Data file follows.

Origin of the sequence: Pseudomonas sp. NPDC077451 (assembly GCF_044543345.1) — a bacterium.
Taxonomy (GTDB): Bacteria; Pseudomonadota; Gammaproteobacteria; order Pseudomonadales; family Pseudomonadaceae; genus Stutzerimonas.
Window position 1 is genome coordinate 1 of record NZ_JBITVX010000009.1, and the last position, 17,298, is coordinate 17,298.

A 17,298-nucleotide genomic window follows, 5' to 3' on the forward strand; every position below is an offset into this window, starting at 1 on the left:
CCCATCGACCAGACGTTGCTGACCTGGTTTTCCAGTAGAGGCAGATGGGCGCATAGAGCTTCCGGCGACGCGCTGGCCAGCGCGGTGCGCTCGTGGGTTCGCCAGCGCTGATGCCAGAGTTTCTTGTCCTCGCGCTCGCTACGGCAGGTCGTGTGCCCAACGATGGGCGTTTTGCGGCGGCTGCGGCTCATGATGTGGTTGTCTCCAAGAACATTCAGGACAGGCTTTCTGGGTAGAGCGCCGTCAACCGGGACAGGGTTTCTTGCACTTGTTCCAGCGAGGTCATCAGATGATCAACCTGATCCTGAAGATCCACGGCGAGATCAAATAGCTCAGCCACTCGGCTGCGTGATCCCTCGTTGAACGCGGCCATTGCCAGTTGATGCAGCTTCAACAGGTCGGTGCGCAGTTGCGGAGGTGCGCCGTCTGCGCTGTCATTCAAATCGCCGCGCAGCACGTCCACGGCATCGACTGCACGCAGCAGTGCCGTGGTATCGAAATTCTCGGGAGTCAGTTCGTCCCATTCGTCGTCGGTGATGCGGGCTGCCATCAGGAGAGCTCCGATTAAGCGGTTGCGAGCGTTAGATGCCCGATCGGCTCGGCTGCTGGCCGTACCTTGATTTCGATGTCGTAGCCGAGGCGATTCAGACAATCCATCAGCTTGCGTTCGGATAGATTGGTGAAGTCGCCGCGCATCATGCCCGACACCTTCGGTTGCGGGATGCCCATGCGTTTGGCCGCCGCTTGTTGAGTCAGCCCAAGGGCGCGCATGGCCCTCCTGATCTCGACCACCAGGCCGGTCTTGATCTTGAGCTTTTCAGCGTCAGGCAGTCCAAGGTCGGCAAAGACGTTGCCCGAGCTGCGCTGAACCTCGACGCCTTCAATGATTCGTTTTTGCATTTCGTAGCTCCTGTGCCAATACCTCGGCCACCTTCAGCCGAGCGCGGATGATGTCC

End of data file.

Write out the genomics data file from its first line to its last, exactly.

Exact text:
Origin of the sequence: Pseudomonas sp. NPDC077451 (assembly GCF_044543345.1) — a bacterium.
Taxonomy (GTDB): Bacteria; Pseudomonadota; Gammaproteobacteria; order Pseudomonadales; family Pseudomonadaceae; genus Stutzerimonas.
Window position 1 is genome coordinate 1 of record NZ_JBITVX010000009.1, and the last position, 17,298, is coordinate 17,298.

A 17,298-nucleotide genomic window follows, 5' to 3' on the forward strand; every position below is an offset into this window, starting at 1 on the left:
CCCATCGACCAGACGTTGCTGACCTGGTTTTCCAGTAGAGGCAGATGGGCGCATAGAGCTTCCGGCGACGCGCTGGCCAGCGCGGTGCGCTCGTGGGTTCGCCAGCGCTGATGCCAGAGTTTCTTGTCCTCGCGCTCGCTACGGCAGGTCGTGTGCCCAACGATGGGCGTTTTGCGGCGGCTGCGGCTCATGATGTGGTTGTCTCCAAGAACATTCAGGACAGGCTTTCTGGGTAGAGCGCCGTCAACCGGGACAGGGTTTCTTGCACTTGTTCCAGCGAGGTCATCAGATGATCAACCTGATCCTGAAGATCCACGGCGAGATCAAATAGCTCAGCCACTCGGCTGCGTGATCCCTCGTTGAACGCGGCCATTGCCAGTTGATGCAGCTTCAACAGGTCGGTGCGCAGTTGCGGAGGTGCGCCGTCTGCGCTGTCATTCAAATCGCCGCGCAGCACGTCCACGGCATCGACTGCACGCAGCAGTGCCGTGGTATCGAAATTCTCGGGAGTCAGTTCGTCCCATTCGTCGTCGGTGATGCGGGCTGCCATCAGGAGAGCTCCGATTAAGCGGTTGCGAGCGTTAGATGCCCGATCGGCTCGGCTGCTGGCCGTACCTTGATTTCGATGTCGTAGCCGAGGCGATTCAGACAATCCATCAGCTTGCGTTCGGATAGATTGGTGAAGTCGCCGCGCATCATGCCCGACACCTTCGGTTGCGGGATGCCCATGCGTTTGGCCGCCGCTTGTTGAGTCAGCCCAAGGGCGCGCATGGCCCTCCTGATCTCGACCACCAGGCCGGTCTTGATCTTGAGCTTTTCAGCGTCAGGCAGTCCAAGGTCGGCAAAGACGTTGCCCGAGCTGCGCTGAACCTCGACGCCTTCAATGATTCGTTTTTGCATTTCGTAGCTCCTGTGCCAATACCTCGGCCACCTTCAGCCGAGCGCGGATGATGTCC